Medical Nonfiction

Book Review: Crisis in the Red Zone by Richard Preston

Reading format: Library hardback

Content warnings: blood, gore, death

Rating: 5/5

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Author of New York Times Bestseller The Hot Zone, Richard Preston chronicles the Ebola outbreak of 2013-2014 in Crisis in the Red Zone. Preston sets the scene for us in 1976 at the Yambuku Catholic mission hospital in Zaire. There, a woman who comes in for labor also exhibits signs of what the sisters believe is malaria of the brain. Unfortunately, the sisters are unsuccessful in treating the woman. And one by one those running the mission down with a mysterious malady that we now know was Ebola. Fast forward to 2013 when a toddler contracts the virus, likely through wildlife at a popular play spot near the village. It spreads amongst his family, setting off a series of events in Guinea, Sierra Leone, and Liberia that spark a global effort to contain and quash the outbreak.

Like a gripping documentary, Preston describes the epidemic to us in such a way that it feels as if we’re hovering unseen nearby. We witness the split second decisions and herculean efforts of health professionals to save those afflicted with Ebola while simultaneously trying to control the spread of the virus through contact tracing and education. Across the world in Europe and North America are the moving pieces of pharmaceutical companies, government bureaucrats, and non-government organizations who are working to develop drugs and distribute supplies and on-the-ground expertise to help fight the virus. We feel the fervor and desperation of the characters through the pages. They are fraught with emotional, physical, and difficult ethical struggles, particularly when rare, experimental doses of a vaccine become available.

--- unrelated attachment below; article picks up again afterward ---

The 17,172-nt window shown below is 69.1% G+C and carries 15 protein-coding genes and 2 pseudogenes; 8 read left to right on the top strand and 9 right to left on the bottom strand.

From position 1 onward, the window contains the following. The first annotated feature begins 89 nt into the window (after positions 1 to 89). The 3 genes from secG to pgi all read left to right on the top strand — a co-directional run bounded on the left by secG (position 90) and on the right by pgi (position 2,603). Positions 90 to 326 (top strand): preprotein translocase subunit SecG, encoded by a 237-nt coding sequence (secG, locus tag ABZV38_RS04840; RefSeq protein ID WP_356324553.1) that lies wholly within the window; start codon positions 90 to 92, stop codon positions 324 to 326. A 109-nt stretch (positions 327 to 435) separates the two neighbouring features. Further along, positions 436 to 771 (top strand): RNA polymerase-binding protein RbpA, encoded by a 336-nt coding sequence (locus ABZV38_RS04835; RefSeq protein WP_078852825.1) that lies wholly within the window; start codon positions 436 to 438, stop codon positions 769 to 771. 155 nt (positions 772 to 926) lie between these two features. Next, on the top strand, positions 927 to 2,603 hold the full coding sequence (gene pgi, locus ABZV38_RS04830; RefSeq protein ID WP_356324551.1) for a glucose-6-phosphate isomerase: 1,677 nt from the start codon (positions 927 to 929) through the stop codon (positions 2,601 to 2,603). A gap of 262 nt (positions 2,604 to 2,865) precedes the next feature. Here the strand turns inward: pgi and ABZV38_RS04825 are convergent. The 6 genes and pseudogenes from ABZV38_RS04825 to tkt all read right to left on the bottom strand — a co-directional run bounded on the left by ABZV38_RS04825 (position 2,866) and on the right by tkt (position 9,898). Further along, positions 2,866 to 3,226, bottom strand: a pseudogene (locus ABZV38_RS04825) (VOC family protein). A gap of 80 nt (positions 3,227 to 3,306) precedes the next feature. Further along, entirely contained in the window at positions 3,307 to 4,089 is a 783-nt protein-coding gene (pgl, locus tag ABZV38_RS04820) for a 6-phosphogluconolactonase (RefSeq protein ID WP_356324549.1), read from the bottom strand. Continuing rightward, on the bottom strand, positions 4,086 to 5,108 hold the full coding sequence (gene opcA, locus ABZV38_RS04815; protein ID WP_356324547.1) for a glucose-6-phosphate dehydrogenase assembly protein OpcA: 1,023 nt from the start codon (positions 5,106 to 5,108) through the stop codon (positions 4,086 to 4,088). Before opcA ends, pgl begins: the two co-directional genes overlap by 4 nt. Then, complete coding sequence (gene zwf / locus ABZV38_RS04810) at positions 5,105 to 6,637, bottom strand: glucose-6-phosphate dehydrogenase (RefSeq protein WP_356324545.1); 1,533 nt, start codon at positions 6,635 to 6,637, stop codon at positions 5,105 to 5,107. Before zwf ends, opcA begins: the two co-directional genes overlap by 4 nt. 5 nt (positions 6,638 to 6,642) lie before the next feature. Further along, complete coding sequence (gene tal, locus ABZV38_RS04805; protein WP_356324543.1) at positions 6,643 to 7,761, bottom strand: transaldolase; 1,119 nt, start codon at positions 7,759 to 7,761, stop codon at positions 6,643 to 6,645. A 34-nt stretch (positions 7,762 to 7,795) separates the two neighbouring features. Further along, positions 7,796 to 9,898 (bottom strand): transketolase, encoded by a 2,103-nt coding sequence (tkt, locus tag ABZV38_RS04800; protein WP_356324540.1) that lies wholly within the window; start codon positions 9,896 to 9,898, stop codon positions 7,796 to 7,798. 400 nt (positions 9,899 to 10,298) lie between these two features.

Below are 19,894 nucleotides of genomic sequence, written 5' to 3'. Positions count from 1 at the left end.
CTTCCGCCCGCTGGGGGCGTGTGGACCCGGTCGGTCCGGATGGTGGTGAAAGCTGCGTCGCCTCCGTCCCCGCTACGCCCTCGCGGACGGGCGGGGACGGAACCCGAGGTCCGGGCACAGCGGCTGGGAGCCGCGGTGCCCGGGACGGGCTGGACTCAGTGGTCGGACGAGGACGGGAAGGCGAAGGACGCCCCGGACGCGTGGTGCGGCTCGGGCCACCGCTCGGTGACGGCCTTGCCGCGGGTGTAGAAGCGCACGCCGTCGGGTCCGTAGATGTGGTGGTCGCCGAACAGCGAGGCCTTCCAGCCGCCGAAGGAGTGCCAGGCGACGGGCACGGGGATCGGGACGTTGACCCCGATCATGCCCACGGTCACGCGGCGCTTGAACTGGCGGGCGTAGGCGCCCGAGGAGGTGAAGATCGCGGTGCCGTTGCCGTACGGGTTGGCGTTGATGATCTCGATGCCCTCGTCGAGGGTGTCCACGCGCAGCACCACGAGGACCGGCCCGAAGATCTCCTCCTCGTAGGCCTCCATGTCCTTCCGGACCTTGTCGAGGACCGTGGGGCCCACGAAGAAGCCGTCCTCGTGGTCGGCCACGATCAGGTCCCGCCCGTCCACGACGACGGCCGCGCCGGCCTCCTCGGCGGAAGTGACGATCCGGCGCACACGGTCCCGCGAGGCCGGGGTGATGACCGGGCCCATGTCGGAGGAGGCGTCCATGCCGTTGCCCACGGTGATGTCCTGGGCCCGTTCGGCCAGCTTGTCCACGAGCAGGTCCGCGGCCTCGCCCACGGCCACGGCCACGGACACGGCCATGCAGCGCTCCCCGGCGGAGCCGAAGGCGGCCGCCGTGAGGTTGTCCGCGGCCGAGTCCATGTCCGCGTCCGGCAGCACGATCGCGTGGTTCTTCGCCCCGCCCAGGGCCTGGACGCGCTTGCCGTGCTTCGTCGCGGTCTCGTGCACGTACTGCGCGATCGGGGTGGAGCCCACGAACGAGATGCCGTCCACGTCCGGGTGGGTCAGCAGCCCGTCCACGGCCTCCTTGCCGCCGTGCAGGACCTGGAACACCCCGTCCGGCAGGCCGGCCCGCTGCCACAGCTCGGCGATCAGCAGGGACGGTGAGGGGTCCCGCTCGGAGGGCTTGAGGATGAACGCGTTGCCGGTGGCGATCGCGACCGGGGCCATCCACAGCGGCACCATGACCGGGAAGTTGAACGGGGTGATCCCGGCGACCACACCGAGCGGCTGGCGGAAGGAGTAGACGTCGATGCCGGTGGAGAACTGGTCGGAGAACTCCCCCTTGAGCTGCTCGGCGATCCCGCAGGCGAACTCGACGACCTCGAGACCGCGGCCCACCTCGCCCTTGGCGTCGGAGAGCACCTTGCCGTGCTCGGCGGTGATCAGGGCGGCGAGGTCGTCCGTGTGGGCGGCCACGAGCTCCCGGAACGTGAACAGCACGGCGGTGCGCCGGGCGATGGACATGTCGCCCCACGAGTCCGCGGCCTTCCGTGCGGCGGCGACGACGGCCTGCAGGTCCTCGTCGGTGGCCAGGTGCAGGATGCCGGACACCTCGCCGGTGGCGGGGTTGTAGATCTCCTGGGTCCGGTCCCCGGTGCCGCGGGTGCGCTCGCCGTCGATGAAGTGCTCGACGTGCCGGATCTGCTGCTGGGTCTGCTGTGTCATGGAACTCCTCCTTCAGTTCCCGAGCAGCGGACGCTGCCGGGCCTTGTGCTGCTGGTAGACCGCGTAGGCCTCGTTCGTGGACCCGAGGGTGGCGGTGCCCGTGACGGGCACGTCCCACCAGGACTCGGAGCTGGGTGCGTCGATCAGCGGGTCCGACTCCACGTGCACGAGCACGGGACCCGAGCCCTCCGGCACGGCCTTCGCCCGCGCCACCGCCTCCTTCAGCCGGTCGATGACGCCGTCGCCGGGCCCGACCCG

Crisis in the Red Zone is a clear example of invisible yet ever-present viruses spilling over into humans and how severe outbreaks such as these can be difficult to contain. Having read this in January 2021 during our current pandemic, it’s easy to make simple comparisons. Covid-19 is not as gory or fatal as Ebola, but the learning curve and race against time to develop a vaccine parallel our current experience with a novel virus. If you love reading medical nonfiction like me, you’ll appreciate how Preston linearly and richly describes the unfolding of these events. However, because of the covid-19 pandemic, this is not a book for those who may be triggered by similar medical and global events. That said, I found this book just as engrossing as I did The Hot Zone and couldn’t put it down. Some people enjoy murder mystery stories or psychological thrillers. But I prefer medical nonfiction accounts which are thrilling (and terrifying) in their own way.

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